Over the last few years, new treatments for a damaged intervertebral disc (IVD) have included strategies to repair, replace, or regenerate the degenerative disc. However, these techniques are likely to have limited success, due to insufficiently effective means to address the damaged anulus fibrosus (AF). Here, we try to develop a bioprocess method for decellularization of the xenogeneic AF tissue, with a view to developing a scaffold as a potential candidate for clinical application in spinal surgery.
Porcine AFs were decellularized using freeze-thaw cycles, followed by various combined treatments with 0.1% sodium dodecyl sulfate (SDS) and nucleases.
Hematoxylin and eosin (H & E) staining showed that decellularization was achieved through the decellularization protocols. Biochemical analyses revealed 86% reduction in DNA, but only 15.9% reduction in glycosaminoglycan (GAG) content, with no significant difference in the hydroxyproline content. There was no appreciable cytotoxicity of the acellular AF. Biomechanical testing of the acellular AF found no significant decline in stiffness or Young’s modulus.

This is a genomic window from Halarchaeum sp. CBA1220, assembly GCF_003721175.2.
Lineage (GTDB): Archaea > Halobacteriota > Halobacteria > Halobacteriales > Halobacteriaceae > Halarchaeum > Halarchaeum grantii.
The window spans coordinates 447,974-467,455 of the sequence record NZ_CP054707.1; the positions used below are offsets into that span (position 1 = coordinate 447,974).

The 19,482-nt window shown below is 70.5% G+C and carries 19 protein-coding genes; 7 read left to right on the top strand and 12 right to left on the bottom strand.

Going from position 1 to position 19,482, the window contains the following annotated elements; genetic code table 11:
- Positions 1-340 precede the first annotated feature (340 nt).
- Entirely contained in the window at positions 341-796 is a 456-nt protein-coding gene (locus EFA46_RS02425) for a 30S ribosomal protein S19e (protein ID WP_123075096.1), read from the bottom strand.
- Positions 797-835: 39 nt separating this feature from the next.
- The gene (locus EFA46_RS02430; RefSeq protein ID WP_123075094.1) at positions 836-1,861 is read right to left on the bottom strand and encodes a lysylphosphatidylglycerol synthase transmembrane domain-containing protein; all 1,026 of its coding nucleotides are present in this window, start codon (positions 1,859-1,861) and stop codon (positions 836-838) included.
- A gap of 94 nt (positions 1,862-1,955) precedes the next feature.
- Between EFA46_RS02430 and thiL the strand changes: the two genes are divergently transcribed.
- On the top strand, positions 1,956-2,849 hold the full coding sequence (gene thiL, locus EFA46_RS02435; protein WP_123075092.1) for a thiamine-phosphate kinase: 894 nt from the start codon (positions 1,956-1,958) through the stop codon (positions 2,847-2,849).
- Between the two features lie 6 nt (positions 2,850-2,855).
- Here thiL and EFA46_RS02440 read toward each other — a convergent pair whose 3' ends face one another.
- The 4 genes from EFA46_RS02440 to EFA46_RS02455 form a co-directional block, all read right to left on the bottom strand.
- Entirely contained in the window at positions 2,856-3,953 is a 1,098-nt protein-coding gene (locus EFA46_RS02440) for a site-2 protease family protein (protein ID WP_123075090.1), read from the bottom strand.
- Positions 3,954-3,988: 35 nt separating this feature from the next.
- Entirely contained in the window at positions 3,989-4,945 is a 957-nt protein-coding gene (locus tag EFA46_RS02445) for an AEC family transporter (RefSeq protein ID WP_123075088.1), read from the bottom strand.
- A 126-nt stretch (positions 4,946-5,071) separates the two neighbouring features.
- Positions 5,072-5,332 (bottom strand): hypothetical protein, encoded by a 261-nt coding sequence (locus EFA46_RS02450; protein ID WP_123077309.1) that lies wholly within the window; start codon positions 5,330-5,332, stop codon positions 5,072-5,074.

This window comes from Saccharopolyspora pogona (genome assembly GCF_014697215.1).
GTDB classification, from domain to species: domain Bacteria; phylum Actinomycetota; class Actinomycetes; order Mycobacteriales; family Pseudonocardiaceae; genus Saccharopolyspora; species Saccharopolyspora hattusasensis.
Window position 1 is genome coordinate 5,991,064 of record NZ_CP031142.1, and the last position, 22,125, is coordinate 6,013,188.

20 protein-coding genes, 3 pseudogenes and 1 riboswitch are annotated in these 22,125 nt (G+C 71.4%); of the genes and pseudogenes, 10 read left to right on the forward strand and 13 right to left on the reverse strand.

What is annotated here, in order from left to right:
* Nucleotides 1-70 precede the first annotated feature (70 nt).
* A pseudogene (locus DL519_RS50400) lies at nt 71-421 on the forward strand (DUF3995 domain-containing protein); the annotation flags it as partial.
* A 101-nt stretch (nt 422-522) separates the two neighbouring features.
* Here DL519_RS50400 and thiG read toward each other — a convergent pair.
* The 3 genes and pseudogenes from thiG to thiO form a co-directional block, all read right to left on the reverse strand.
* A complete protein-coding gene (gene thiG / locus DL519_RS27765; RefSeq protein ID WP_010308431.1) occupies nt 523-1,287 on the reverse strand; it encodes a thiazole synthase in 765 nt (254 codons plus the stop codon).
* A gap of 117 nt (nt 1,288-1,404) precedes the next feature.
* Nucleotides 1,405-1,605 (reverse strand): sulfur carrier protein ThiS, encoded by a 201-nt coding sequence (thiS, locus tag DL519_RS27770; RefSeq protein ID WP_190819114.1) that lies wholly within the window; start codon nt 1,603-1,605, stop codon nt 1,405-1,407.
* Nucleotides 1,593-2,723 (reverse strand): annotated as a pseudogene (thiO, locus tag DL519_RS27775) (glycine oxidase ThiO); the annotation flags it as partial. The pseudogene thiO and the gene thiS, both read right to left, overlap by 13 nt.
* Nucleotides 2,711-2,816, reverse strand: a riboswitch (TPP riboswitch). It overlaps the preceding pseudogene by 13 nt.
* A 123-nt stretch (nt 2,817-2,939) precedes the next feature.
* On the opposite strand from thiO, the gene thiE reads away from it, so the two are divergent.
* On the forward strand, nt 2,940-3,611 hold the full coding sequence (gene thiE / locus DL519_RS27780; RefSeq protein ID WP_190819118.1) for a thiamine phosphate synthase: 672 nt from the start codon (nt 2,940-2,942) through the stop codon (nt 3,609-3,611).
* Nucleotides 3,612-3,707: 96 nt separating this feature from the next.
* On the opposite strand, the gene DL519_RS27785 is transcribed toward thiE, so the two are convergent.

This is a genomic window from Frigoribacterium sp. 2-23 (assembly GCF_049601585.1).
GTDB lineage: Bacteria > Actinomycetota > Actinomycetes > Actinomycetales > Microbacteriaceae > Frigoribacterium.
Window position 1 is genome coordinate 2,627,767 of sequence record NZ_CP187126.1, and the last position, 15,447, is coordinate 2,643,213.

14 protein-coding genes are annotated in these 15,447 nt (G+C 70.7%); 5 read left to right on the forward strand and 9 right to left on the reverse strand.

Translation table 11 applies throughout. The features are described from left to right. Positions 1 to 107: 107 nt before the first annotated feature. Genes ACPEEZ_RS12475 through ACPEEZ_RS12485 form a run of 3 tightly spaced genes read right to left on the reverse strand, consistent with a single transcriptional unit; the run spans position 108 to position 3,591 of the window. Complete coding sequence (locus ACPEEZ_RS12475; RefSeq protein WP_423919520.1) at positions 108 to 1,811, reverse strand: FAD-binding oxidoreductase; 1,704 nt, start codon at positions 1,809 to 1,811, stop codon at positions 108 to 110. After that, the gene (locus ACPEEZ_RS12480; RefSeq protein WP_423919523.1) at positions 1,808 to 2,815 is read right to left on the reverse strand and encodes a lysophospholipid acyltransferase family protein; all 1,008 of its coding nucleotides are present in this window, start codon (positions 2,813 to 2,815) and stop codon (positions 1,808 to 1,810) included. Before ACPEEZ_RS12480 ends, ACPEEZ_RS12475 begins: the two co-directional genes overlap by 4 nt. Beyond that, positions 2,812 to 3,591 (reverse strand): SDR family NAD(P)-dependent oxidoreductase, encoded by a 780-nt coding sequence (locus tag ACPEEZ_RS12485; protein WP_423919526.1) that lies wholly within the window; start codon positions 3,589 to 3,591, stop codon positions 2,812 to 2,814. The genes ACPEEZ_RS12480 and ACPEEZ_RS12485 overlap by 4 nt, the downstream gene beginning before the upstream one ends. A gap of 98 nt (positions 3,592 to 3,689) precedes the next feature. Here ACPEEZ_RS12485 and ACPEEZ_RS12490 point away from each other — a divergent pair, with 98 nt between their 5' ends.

Porcine AF tissues were effectively decellularized with the preservation of biologic composition and mechanical properties. These results demonstrate that acellular AF scaffolds would be a potential candidate for clinical application in spinal surgery.